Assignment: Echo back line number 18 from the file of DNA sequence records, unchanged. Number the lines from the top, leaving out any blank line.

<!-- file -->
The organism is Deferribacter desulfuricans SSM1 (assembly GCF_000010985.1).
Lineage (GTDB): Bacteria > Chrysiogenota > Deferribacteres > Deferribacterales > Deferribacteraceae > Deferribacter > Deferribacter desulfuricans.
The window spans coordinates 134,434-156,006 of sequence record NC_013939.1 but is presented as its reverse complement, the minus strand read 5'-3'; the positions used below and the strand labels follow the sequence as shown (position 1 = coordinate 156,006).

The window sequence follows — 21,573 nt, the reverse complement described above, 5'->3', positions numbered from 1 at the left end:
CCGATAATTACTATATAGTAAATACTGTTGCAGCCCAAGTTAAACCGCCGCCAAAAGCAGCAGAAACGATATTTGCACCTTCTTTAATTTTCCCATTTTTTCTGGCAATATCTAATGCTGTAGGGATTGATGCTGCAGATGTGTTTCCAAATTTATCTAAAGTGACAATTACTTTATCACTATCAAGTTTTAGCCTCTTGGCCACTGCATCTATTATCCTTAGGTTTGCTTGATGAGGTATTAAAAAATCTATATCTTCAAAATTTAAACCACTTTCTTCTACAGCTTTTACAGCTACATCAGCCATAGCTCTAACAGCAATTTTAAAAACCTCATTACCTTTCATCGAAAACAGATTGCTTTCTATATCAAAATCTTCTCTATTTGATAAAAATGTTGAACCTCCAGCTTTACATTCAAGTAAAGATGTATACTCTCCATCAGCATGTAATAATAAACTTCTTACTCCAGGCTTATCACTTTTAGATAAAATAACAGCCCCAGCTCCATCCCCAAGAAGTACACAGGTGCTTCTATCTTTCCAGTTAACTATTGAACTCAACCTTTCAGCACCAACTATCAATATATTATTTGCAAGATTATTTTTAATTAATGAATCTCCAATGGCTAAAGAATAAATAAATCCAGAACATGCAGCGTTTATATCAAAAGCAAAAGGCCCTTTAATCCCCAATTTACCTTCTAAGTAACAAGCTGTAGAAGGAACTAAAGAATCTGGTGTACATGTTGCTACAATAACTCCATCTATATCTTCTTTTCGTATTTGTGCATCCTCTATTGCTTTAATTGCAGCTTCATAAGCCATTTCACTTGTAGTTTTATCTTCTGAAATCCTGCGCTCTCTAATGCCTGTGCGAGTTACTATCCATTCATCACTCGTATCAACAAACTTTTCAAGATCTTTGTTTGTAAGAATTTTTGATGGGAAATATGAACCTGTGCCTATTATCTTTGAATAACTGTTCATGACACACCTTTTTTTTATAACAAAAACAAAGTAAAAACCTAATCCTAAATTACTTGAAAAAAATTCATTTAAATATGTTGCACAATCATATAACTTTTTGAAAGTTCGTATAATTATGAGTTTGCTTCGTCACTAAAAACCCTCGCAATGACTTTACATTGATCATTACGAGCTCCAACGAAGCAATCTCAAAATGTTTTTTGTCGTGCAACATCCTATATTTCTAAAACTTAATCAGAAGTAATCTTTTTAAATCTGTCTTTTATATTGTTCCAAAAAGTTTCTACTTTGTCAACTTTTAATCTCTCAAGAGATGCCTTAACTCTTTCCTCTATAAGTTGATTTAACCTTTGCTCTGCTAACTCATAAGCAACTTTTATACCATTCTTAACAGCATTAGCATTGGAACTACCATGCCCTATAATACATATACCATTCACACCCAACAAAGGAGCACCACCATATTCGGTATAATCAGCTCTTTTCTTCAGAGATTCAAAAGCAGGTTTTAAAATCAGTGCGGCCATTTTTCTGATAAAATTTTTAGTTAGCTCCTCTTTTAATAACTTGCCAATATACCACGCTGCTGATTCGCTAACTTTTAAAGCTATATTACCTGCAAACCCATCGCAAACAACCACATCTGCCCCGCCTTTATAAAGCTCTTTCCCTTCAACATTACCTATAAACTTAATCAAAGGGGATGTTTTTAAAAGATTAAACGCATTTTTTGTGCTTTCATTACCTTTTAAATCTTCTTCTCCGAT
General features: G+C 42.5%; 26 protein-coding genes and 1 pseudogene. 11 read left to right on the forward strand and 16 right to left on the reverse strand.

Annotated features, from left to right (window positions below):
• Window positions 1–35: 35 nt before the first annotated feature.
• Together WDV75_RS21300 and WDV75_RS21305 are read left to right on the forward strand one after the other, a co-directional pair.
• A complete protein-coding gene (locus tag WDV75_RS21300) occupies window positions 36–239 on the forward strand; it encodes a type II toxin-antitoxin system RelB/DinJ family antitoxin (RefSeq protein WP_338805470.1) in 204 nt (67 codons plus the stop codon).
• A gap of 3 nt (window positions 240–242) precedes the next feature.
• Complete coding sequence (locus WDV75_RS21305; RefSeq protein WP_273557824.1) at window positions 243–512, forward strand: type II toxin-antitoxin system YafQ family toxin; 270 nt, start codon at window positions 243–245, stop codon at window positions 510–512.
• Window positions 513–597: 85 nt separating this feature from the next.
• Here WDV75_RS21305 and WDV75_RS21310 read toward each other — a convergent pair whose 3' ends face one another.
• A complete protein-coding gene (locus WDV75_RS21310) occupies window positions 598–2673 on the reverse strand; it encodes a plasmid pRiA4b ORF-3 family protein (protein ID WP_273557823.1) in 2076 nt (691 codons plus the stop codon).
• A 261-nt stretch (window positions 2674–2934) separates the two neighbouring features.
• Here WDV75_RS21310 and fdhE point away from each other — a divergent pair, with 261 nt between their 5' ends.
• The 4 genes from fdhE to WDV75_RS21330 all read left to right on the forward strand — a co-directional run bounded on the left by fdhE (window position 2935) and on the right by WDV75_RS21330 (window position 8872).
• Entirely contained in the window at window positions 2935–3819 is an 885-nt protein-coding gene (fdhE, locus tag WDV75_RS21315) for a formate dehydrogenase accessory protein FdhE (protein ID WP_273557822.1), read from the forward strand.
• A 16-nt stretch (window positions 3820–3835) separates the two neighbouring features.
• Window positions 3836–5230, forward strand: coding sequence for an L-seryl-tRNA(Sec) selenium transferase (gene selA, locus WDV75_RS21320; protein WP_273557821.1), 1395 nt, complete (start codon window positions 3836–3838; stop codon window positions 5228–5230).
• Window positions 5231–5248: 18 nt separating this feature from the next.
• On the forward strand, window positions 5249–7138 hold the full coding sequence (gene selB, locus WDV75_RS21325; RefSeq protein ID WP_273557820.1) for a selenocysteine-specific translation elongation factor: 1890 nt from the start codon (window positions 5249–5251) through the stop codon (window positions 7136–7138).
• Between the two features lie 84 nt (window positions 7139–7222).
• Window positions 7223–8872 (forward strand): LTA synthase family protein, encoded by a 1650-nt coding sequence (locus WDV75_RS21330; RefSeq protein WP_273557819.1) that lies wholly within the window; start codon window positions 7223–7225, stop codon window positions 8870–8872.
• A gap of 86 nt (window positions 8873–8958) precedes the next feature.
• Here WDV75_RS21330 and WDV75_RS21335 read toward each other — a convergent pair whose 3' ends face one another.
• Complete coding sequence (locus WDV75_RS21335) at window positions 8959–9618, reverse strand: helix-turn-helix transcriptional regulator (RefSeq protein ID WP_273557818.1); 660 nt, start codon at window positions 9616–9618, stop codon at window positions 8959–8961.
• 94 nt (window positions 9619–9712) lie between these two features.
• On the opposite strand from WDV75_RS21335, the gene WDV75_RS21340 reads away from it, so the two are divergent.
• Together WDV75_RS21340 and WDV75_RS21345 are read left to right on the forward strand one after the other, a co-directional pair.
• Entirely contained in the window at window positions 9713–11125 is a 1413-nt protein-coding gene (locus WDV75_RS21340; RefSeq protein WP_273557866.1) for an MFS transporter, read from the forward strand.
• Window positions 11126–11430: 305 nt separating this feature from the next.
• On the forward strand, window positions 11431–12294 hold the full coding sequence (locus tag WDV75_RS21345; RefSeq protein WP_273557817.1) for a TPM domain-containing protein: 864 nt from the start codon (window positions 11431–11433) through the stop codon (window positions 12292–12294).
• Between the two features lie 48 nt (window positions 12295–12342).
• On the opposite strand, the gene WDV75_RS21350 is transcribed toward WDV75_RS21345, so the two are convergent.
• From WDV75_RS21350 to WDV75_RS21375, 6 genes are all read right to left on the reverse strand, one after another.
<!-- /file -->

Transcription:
• The 4 genes from fdhE to WDV75_RS21330 all read left to right on the forward strand — a co-directional run bounded on the left by fdhE (window position 2935) and on the right by WDV75_RS21330 (window position 8872).